With the changes in today’s society, the need for new technology and the immediacy of events, the media is under great pressure to deliver. However, most newspapers, magazines and other media are failing to accommodate the needs and desires of their audiences. Emerging technology is enabling the people in our society to interact and communicate in new ways. However, standard news and journalism hindering this movement, thus becoming obsolete. I’ve spoken about the need for new media several times. However, I want to stress the need for new EFFECTIVE media today.
Everyone from large corporations to small businesses are making changes to address to save themselves from debt. However, most of these changes are either not big enough or not the right changes. Time Magazine is perfect example of what NOT to do. Time’s website prefaces many of its articles with the following:
The following is an abridged version of an article that appears in the July 12, 2010 print and iPad editions of TIME magazine.
So now to receive all of the resources and content Time has to offer we may have to go to three separate sources. Time’s print edition offers stories and all print content for $4.99 an issue. While Time’s online edition offers some multimedia, blogs and snippets of stories. Finally, Time’s iPad App offers multimedia content like slideshows, photos, videos, etc. This costs $4.99 as well and includes print content. However, this means we have to pay $500 for an iPad.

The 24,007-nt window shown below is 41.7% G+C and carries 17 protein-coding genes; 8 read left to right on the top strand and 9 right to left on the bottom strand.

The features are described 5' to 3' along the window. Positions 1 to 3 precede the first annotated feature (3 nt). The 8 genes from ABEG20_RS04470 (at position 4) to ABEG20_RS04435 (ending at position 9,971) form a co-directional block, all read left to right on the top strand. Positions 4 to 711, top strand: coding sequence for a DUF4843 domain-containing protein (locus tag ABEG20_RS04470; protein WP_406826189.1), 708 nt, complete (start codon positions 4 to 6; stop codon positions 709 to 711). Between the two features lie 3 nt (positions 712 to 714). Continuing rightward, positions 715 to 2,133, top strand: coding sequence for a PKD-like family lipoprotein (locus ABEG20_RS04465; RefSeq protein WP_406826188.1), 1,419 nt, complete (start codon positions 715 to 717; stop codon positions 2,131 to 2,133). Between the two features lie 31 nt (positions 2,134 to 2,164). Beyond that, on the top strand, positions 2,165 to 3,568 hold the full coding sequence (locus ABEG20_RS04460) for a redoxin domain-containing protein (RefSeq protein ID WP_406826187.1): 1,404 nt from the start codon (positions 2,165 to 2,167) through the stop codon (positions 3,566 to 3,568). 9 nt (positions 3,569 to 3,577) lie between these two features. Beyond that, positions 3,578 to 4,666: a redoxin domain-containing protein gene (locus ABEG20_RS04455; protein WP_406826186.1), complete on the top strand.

Now this is simply too complicated for most of us to understand and keep up with. While, Time may be able to keep some of its loyal readers, young audiences will seek out alternative online magazines that are free. So unless Time alters its model, I do not see it being profitable for much longer.
Here’s a thought? Couldn’t Time spend most of its own time on creating an interactive, thoughtful, useful website with cheap or even free content. Make money with ad revenue. Charge for additional, in-depth content or access to databases. Merchandise on valuable services. Print the paper version of the magazine, sure, but don’t waste so much time and resources on something that is becoming insignificant anyway. Just because the print versions of newspapers and magazines are dying doesn’t mean that the content or the industry has to. Utilize technology.
Sorry this is a short post. The holiday weekend has caught up to me and my brain is officially fried.
I just finished writing a story so I thought I’d relax with a nice, short investigative piece by The Atlantic.